High-Relief cables (HRC)
I am pleased to introduce a general improvement for conventional cables and arans. It is very easy – just add two purl stitches to any* cable or aran to create this distinctive appearance. These added purls push the adjacent knit stitches up, whilst also hiding behind them, and so are not visible – the cables have a similar width as before, but are much fuller.
* Rope cables (e.g. 2×2, 3×3, etc.) and traveling cables (also called aran lines) are easily worked as HR cables. Some complicated, multi-cable patterns may require more effort to convert to the HR cables style.
You’ll find everything you need in this article to get the most out of your High-Relief cables.
Characteristics of the High-Relief cables:
- The cables are raised and emphasised (they look like they are on a pedestal).
- They pop out of the background, even if surrounded by knit stitches.
- They keep their shape even after washing, blocking, ironing and stretching. Why? Because they do not just look three-dimensional – they are sculptural.
- They are much smoother and neater then conventional arans and cables.
- They don’t have annoying elongated last stitches – it’s just magic!
- They are quite thick and rounded, and therefore they are pretty strong and warm (excellent for hats, gloves).
- They are highly visible even when worked with a variegated yarn.
- Another fantastic quality is that they are reversible** – High-Relief rope cables have different, intriguing cables on the reverse side. This makes them a perfect choice for scarves, snoods, shawls, hats, blankets, shawl collars…
** Other reversible methods already exist, such as working cables over ribbing or brioche, and alternating cables over both right and wrong sides.
I discovered them in spring 2016 while experimenting with arans for a new stitch pattern. I did not manage to create what I intended – traveling cables framed in “beads”- but instead these stunning cables appeared! Since then, I have found a few cable patterns that have purl sts at the edges of the cables. The difference here is that this is a principle which can be applied to many kinds of cables.
How to make them?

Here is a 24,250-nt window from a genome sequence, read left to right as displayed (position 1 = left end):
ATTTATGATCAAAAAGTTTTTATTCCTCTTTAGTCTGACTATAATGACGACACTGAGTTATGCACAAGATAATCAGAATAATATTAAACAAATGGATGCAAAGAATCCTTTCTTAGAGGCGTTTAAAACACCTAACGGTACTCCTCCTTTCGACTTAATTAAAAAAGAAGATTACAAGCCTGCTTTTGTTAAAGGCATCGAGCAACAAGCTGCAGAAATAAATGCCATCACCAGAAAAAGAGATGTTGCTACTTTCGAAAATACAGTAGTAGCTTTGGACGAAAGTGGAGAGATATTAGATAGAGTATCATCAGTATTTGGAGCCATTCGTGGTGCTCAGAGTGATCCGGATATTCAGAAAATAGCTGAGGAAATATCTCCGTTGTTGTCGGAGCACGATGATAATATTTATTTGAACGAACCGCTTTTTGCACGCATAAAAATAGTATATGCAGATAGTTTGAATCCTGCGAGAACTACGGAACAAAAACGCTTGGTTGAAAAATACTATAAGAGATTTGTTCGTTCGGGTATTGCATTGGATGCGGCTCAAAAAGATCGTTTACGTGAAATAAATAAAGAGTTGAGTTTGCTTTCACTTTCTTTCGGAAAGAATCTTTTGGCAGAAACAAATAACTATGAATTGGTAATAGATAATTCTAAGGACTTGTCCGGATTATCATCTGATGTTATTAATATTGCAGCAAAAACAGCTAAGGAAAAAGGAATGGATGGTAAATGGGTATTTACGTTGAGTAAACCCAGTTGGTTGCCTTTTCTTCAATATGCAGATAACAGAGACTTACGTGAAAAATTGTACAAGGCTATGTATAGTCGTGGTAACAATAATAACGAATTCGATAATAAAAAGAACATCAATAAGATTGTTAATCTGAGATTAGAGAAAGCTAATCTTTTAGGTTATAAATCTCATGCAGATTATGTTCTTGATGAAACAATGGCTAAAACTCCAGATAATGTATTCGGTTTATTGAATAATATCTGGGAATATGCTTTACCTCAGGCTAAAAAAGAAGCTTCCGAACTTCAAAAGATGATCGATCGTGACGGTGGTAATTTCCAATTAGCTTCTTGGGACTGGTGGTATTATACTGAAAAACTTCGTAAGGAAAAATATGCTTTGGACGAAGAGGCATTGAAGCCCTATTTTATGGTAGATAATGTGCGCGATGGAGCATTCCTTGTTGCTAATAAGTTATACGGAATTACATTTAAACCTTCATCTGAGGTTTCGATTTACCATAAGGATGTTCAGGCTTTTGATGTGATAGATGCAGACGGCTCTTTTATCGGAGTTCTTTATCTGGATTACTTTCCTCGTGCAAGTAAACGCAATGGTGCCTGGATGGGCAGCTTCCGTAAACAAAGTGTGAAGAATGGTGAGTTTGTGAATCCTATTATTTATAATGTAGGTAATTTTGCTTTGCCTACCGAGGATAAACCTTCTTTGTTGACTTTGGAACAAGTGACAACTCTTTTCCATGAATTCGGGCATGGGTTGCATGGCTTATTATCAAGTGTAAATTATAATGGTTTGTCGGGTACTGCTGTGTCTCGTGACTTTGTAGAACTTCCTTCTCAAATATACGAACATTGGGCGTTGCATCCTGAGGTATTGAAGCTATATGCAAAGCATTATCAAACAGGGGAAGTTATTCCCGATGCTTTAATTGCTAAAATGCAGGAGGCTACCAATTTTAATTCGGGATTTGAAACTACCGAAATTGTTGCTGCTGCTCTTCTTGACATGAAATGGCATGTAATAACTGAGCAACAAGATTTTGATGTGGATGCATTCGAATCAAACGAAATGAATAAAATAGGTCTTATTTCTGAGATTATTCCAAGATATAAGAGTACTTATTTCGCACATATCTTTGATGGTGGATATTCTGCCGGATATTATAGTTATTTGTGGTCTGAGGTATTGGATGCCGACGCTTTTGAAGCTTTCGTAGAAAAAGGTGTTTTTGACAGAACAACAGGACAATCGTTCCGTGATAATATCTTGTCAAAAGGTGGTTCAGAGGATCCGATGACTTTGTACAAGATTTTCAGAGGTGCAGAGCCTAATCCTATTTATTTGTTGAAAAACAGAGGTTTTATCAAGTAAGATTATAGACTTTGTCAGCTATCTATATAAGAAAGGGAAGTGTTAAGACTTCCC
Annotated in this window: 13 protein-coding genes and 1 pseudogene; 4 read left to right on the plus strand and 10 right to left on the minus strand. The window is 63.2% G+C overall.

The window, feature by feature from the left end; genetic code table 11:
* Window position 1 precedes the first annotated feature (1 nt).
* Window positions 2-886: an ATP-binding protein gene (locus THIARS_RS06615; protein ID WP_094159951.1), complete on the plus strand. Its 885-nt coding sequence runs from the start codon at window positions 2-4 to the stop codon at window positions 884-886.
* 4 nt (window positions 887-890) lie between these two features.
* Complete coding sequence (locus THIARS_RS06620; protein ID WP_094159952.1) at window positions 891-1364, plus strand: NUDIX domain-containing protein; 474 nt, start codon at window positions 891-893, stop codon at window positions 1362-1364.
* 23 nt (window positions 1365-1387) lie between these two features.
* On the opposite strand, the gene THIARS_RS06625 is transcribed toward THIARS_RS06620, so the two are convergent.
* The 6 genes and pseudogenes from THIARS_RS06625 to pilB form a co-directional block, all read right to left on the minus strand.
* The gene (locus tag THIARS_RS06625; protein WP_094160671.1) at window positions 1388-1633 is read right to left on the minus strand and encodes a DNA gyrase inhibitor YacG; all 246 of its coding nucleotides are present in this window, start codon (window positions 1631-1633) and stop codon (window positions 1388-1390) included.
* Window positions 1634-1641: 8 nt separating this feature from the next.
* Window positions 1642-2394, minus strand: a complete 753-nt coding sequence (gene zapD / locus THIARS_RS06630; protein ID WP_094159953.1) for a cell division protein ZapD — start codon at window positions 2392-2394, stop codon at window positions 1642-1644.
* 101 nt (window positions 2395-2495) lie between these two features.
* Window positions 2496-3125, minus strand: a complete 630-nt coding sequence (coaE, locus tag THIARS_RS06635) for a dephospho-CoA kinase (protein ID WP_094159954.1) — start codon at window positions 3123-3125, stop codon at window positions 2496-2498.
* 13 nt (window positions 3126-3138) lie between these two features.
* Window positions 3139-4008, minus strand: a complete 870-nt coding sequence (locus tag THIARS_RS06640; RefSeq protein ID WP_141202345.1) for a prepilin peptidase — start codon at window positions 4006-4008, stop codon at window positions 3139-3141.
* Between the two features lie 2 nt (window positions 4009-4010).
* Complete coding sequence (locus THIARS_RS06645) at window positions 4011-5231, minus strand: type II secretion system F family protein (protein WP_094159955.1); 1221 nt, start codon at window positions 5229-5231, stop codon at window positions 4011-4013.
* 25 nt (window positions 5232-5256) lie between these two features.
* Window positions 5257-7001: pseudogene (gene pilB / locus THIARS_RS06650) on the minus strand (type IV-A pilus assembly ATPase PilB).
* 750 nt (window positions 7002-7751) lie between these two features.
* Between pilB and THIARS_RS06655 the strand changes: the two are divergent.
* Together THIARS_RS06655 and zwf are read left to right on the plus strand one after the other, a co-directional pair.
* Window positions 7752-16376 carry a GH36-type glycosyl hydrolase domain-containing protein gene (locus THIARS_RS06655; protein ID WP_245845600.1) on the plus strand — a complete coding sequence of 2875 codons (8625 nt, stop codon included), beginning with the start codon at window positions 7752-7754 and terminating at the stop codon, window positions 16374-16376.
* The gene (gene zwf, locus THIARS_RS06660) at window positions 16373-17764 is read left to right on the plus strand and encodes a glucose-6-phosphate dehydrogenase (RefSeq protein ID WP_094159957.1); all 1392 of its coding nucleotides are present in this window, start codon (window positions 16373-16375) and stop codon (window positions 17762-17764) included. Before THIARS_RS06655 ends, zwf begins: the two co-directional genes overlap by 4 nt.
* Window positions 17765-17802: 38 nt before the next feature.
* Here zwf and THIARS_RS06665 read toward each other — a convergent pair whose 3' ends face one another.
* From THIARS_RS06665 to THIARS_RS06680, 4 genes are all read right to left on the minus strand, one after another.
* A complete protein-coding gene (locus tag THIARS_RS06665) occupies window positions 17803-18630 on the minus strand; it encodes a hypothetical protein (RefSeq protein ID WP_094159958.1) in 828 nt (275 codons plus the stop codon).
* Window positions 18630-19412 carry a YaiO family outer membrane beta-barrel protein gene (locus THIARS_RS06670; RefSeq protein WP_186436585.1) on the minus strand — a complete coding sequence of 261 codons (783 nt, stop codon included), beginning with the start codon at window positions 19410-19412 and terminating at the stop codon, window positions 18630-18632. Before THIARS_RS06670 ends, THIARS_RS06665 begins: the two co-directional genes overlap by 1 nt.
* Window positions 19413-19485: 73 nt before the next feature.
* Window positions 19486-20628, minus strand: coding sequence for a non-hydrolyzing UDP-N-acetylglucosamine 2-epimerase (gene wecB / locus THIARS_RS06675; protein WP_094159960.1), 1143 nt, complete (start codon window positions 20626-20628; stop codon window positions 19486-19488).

Usually aran lines consist of 2 knit stitches that are moved over a reverse stocking stitch background. To convert them we are increasing the stitch count by adding two purl stitches – one at each side. Thus we get 4 stitches in the modified aran line: 1 purl, 2 knit, 1 purl. Each time we work these arans we are crossing all four stitches over the background stitch.Use a similar procedure for the cables: add one purl stitch to either side of the twisted stitches. For example, for a basic 2×2 cable, instead of 4 knit stitches, the new count will be 8 stitches – p1, k2, p1 & p1, k2, p1. When working the twist, the purls are moved with the knits, i.e. (p1, k2, p1) crosses over (p1, k2, p1). Thus a conventional 2×2 cable becomes a 4×4 HRC (High-relief Cable), see the chart below.Larger cables therefore have larger twists, a 3×3 cable has a 5×5 twist, for 4×4 cable it will be 6×6, and so on. With a triple cable, a stitch count of 2x2x2 becomes 4x4x4.
It is recommended to use a cable needle when working HR cables, even if you usually work cables without one. Not only are there more stitches being moved, but they are not all knit stitches, and if dropped of the needle the stitches will twist making it difficult to correctly pick them up.
When and how do you add these extra purls?
There is no need to recalculate the stitch count for your project normally, leave it as it is. For dense cable work, you may need to reduce the number of background stitches, see example hat below. The new stitches will be added immediately as arans or cables are started, and removed at the end. It is as if they never existed.
Imagine a hat: after making a ribbed brim, a cable stitch pattern is being set up. In this row/round, work yarn overs where the extra purls will be: before and after each cable part. In the next row/round, work each yarn over twisted to make an invisible increase. (Or use M1 increase from a twisted strand between sts.) Remember, they should be purl stitches on the right side. In case there are other increases or decreases in the set-up row due to your pattern, delay adding purl stitches – work them in the next row. Also, when you need to add two purl stitches at once, make only one increase, make the second increase in the next row.